Who stands to lose from the nationalization policy?

The firms with the largest holdings in Bolivia’s energy industry are the Spanish-Argentine venture Repsol YPF and Brazil’s Petrólio Brasileiro (Petrobras). Britain’s British Petroleum (BP) and France’s Total also have large investments. Repsol YPF has invested some $1.2 billion in Bolivia’s energy industry, and Argentina’s President Nestor Kirchner, whose country faces double-digit inflation rates, is concerned about rising gas prices jeopardizing Argentina’s economic recovery. But Brazil is under the greatest pressure if prices go up, as Bolivia provides it with about half of its gas. In the populous economic center of Sao Paolo that figure is closer to 75 percent. Petrobras has invested $1 billion in Bolivia’s natural-gas industry. Morales’ move has put Brazilian President Luiz Inácio Lula da Silva in a vulnerable position in the months leading up to his October reelection bid.

What are the reactions to Morales’ plan?

While foreign companies said they hope for cooperation, Repsol YPF has said it will act to protect its investments and take legal action if necessary. Petrobras has made similar threats and frozen investments. Experts say Bolivia needs investors such as Petrobras, which accounts for roughly 20 percent of the country’s gross domestic product (GDP) and 24 percent of its tax revenue. John Williamson, senior fellow at the Institute for International Economics, says Bolivia may see short-term gains but in the long term, it’s going to lead to less foreign investment. He also cautions that Morales’ move could cause divisions in the region.

Is Bolivia’s nationalization testing regional alliances?

Yes, say some experts. CFR Senior Fellow Julia Sweig says that Lula has been more silent in coming out against the nationalization than Spain’s President José Luis Rodríguez Zapatero because Lula—a former trade union leader like his Bolivian counterpart—is “sympathetic” to Morales’ intentions. Diego von Vacano, assistant professor of political science at Texas A&M University and a Bolivian national, says, “Lula wants to prevent a sort of face-off with Morales” because he “doesn’t want to destabilize the region.”

Yet, not all Latin American leaders who are leaning to the left are the same, experts say. “On one side, you have a number of administrations that are committed to moderate economic reform,” says Roubini. “On the other, you’ve had something of a backlash against the Washington Consensus [a set of liberal economic policies that Washington-based institutions urged Latin American countries to follow, including privatization, trade liberalization and fiscal discipline] and some emergence of populist leaders.” Among the latter group is Venezuela’s Chávez, an outspoken opponent of the Bush administration; DeShazo of CSIS calls Chávez Latin America’s “high priest” of economic nationalism.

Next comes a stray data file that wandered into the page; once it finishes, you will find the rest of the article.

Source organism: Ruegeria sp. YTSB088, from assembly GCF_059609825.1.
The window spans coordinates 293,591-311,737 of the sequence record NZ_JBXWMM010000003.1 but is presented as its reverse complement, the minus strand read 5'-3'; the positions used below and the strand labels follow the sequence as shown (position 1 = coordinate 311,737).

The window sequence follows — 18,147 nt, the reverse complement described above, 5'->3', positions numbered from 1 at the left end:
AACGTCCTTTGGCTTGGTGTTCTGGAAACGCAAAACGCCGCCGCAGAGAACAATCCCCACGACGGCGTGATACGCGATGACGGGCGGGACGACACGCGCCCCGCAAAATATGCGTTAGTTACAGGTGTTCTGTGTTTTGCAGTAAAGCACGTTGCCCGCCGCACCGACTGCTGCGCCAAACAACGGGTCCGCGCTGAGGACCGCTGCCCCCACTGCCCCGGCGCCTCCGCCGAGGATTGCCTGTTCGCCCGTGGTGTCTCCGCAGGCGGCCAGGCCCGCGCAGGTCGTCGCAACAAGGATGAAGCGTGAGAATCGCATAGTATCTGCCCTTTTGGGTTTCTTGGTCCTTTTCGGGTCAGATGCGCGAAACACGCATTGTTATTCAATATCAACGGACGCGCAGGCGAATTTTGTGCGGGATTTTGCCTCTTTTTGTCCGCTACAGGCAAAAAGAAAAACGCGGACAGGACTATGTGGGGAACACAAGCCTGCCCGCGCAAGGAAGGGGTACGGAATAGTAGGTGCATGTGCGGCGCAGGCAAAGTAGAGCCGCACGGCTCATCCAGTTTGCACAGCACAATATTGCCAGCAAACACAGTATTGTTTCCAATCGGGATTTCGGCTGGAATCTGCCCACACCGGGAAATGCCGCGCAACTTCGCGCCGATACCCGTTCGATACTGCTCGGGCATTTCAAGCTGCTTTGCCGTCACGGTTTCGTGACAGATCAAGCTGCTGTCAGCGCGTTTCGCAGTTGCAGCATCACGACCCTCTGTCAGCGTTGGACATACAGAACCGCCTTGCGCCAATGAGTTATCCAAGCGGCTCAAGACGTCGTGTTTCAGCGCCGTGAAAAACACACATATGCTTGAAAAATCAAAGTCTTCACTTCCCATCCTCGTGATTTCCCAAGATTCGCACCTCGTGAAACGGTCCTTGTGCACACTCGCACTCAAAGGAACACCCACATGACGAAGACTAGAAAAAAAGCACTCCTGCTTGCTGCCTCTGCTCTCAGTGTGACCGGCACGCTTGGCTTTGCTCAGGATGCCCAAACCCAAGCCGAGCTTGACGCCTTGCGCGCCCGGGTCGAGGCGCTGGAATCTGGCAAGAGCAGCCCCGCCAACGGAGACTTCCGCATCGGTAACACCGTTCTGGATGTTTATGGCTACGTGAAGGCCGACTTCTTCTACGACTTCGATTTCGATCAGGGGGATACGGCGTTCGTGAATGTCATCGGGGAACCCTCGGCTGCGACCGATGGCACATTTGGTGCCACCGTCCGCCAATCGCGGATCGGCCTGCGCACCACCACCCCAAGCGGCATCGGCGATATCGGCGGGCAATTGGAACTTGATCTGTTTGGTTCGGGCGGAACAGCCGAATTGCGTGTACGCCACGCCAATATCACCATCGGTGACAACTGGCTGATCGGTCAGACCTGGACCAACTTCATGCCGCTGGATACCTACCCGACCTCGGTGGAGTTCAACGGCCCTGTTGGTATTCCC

What is Morales’ relationship with Chávez?

Just before the May 1 decree, Morales met with Chávez and Castro in Havana to sign a socialist trade agreement that made Morales a member of the Bolivarian Alternative for the Americas. The three are now calling it the “Axis of Good,” a pact originally signed by Chávez and Castro last year. Morales and Chávez threatened to pull out of the Andean Community if Colombia, Peru, and Ecuador sign free trade agreements with the United States. Castro and Chávez also said they would become Bolivia’s primary soybean importers. This plan may affect Brazil, because Morales has set a May 31 deadline for land redistribution in the Santa Cruz region, where Brazilian farmers grow more than a third of Bolivia’s soybeans and have invested heavily in land and agriculture.

But experts caution that it is not yet clear where Morales’ alliance falls. Sweig says “the embrace he’s getting from Chavez is getting harder and harder to resist,” but he also “understands that he has to function in a global context and not just an Andean one.” Sweig adds, “Bolivia is going to tack one way one day and one way the other.” There are also signs of infighting rather than a growth in alliances in the region. The Andean Community is not the only trading bloc with members threatening to bow out; in April, Uruguay warned it may leave Mercosur, the Southern Cone trading bloc, and suggested Paraguay is a partner on this. Williamson says the region “is more divided than I’ve ever seen it.” Sweig echoed this, saying, “I just don’t see the kind of diplomatic skill and institutional capacity to do alliance building. It’s not like the EU.”

What is the U.S. role in Bolivia and in the region?

Experts say the United States has paid less attention to Latin America after September 11, 2001, particularly as events have heated up in the Middle East. Meanwhile, Roubini says the situation in the region is “developing in such a way that is actually dangerous to U.S. interests.” According to Von Vacano, this period of crisis diplomacy between countries in the region would be a good time to become more engaged, and that the United States is “missing a chance to be a kind of broker, to get involved in South America without being heavy-handed.” Williamson says the United States should maintain an open hand to negotiate free trade agreements but “any U.S. influence is resented so much that it is counterproductive.” Sweig says the United States should tread carefully because intentions to influence outcomes can backfire. She points to Bolivia’s 2002 election, when the U.S. Ambassador Manuel Rocha urged Bolivians not to vote for Morales, who then surged in the polls and almost defeated Sánchez. The problem, Sweig says, “is when we say ’democracy,’ Latin Americans hear ’imperialism.’”